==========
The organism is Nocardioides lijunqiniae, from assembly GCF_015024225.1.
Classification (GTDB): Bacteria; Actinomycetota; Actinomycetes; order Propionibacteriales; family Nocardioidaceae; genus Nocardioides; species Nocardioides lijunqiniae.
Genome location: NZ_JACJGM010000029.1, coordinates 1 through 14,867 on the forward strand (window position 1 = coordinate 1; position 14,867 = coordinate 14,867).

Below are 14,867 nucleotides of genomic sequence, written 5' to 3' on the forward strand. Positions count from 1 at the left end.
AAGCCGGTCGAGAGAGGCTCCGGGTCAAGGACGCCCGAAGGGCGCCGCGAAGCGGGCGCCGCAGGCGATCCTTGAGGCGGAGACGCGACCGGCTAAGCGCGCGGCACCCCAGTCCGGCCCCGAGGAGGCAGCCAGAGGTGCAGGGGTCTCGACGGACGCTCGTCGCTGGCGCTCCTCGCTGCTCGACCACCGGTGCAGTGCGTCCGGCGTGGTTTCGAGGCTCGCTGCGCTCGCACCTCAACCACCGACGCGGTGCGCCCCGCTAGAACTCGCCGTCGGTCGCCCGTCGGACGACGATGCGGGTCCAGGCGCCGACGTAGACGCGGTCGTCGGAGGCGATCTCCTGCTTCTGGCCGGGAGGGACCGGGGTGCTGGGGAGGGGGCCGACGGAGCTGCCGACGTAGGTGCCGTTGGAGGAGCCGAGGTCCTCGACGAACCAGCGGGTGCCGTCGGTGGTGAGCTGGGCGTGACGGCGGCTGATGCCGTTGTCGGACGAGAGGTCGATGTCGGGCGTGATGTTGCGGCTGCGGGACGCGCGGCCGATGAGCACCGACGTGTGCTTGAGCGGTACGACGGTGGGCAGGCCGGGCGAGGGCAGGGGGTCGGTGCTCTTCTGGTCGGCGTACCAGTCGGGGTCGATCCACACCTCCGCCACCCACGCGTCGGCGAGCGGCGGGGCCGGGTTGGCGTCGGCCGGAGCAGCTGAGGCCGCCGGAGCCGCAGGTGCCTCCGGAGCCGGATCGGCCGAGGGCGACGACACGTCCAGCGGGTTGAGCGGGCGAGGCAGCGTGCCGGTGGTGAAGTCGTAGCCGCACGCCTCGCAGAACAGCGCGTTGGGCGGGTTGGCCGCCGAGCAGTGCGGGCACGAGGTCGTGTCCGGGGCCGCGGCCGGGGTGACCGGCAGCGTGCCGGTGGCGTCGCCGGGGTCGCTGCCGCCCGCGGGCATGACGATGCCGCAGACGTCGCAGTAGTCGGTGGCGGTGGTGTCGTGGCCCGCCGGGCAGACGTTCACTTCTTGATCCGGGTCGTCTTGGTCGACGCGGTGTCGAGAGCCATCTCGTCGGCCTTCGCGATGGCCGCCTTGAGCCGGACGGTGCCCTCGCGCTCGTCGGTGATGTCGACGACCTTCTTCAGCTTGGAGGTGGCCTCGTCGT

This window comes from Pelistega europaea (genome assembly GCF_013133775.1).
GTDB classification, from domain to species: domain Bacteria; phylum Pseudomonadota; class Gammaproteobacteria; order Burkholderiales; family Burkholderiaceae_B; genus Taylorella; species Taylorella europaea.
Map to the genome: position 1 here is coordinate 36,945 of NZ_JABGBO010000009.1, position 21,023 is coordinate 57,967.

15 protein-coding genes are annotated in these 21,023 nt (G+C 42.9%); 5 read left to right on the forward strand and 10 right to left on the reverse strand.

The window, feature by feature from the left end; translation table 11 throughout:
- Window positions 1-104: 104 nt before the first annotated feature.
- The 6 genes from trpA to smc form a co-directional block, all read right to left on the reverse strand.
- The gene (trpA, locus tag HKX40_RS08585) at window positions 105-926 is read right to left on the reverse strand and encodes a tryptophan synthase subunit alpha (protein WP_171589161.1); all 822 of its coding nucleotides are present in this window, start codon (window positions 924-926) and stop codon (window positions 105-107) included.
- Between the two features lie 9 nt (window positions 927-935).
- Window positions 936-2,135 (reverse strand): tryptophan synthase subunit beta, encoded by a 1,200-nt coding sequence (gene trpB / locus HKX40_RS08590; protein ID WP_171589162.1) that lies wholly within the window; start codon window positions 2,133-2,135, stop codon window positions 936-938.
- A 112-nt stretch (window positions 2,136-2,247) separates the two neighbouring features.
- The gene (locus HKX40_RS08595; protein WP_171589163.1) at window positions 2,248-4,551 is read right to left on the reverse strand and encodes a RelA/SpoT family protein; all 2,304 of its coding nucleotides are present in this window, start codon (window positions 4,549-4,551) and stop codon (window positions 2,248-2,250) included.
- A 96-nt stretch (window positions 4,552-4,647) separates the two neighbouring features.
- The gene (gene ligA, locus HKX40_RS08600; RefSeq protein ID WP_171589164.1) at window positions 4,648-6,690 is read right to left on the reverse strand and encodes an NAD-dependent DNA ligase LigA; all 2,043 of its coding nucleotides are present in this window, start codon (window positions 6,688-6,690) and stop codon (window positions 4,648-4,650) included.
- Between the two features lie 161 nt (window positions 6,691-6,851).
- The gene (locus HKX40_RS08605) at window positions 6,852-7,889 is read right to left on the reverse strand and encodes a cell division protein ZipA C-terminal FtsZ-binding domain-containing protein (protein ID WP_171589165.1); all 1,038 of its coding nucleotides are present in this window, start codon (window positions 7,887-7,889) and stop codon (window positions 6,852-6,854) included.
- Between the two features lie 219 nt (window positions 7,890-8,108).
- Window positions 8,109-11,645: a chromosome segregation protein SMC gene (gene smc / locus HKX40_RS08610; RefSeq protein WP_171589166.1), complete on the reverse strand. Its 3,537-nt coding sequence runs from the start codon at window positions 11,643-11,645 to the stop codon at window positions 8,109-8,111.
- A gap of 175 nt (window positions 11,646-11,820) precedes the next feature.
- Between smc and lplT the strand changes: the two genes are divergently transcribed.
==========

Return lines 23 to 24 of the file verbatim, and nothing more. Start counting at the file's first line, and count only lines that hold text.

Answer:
- Window positions 8,109-11,645: a chromosome segregation protein SMC gene (gene smc / locus HKX40_RS08610; RefSeq protein WP_171589166.1), complete on the reverse strand. Its 3,537-nt coding sequence runs from the start codon at window positions 11,643-11,645 to the stop codon at window positions 8,109-8,111.
- A gap of 175 nt (window positions 11,646-11,820) precedes the next feature.